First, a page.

One idea that was in my TEDx talk for awhile but then was dropped was the difference between “more power” and “more power than.” This grew from a reflection on my power at Chrysalis.
A principal of a traditional school has the power to ask for lesson plans, evaluate teachers, set schedules, allocate budgets. They have more power than their teachers and they have more power than I do as the administrator of a teacher-led school.
But when I consider what I would want to accomplish with administrative power, I would want to use it to create a kind of school where the teachers are exuberant and creative and the students are learning, happy, and ethical and parents are happy and supportive. And that’s what is being created, to a degree more than many of the schools (apparently, based on what parents and students say) where the principal has more power than I do. That’s because the Chrysalis teachers have more power and they have used it to create in unanticipated ways manifestations of what I work towards with my limited power. Similarly, the students are given more power and with it they create many kid-scaled wonderfulnesses. So do I have more power than the traditional principal? Trying to have more power than others leads you in a different direction than using your power to nourish the power of others working towards the same dreams as yours. “More than” is relative, which can involve one in an escalating feedback spiral with others that can lead to pulling power towards oneself at the expense of others.
I am planning on retiring from Chrysalis administration at the end of the next school year. We teachers are discussing how we will do this transition. One unexplored possibility is searching nationally for a visionary someone who would find great personal satisfaction in helping the teachers develop the Chrysalis model further. (“Encouraging the light within each student to shine brighter,” teacher-led, focus on understanding, immersion in nature.) Salary would be modest (probably around 60K) but creative freedom is large. No credential of any kind is required to be a California charter school administrator but there would be a learning curve if one did not have school administration experience. If you know of such a person, ask them to contact me.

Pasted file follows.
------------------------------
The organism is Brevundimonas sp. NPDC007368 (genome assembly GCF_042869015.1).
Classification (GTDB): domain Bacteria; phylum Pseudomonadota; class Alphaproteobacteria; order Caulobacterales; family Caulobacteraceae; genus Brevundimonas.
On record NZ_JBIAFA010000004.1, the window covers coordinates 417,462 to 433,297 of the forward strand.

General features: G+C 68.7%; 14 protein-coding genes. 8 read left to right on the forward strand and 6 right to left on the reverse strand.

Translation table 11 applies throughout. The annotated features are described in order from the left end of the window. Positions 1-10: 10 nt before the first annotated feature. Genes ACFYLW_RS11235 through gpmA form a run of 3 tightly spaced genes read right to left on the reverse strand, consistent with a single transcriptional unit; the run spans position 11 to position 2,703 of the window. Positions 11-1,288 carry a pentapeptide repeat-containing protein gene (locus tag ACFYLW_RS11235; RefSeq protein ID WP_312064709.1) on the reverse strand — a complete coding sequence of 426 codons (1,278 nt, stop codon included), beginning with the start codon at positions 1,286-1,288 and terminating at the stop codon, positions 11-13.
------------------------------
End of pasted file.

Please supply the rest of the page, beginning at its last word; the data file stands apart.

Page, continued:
Reflections on the man lying in the street
I was driving on my way to kayaking when I saw what sort-of looked like a man lying in the left turn lane of the highway. Whatever it was had the right mass of a person but not the right proportions so I couldn’t quite figure it out as I drew nearer and nearer. I pulled off the road and walked out into the road. Even then I was not quite sure if the pile of clothes contained a person but when I touched it, he was a person, curled up with a hood pulled over his head which was pillowed on a small bag, as if sleeping in the middle of the road.
There was no sign of injury. I tried to get him to stand up and come out of the road but he would just grunt and roll back into a fetal position. He was probably in his mid-twenties. No smell of alcohol. As I tried to convince him to get up, another car stopped and called 911. Another car stopped and two ladies came over, one saying she was a doctor and asking if he needed help. In a couple of minutes, the police arrived. One of them asked questions that the man would not answer. The policemen had the authority to help the man up and out of the road. On the side of the road, the other, non-doctor woman tried signing to the man and he signed back. So he was deaf. That changed the way the policeman related to him. An ambulance arrived and I drove on.
Three reflections from that experience have stayed with me. When I first interacted with him, I saw in his eyes a broken spirit. Every year two or three children transfer to Chrysalis because they were being bullied at their former schools. When I meet them for the first time, they have a similar dull, pained look in their eyes. One of the joys of Chrysalis is watching the light come back into those eyes over the first couple of weeks of school as they realize that the other kids will be nice to them and that they are safe. But if there was not a Chrysalis and you had to endure an entire schooling of such bullying—and if you were deaf—and if you were from a background where you ended up on your own, homeless, deaf, broken, would you reach a point where you would just lie down in the street, curl up and cover your head until a car ran over you and ended the suffering?
The second reflection is about him lying there. I was at a distance when I first noticed something lying in the road. I did not see him walk out or lie down. He was already lying there. He might have been lying there for many minutes in an area of steady traffic. He was in one lane of a double left turn lane to turn up to a Walmart superstore and attendant mall. So people wanting to turn left could have gone around him in the other turn lane. But that would still require them to drive around a man lying in the street. How many minutes had he lain there? How many cars had driven by a man lying in the street without stopping?
The third reflection is a sense of wonder about what happened when I did stop for him. Within a minute of that, people were stopping, including a doctor and a woman who could sign with him. How strange is that, that the help he needed aligned in a few minutes? All I could do was stop for him but the act of stopping, I think, led others to stop who could help him. The world can act heartless or kind but in some mysterious way, we help decide in which direction it shall flow.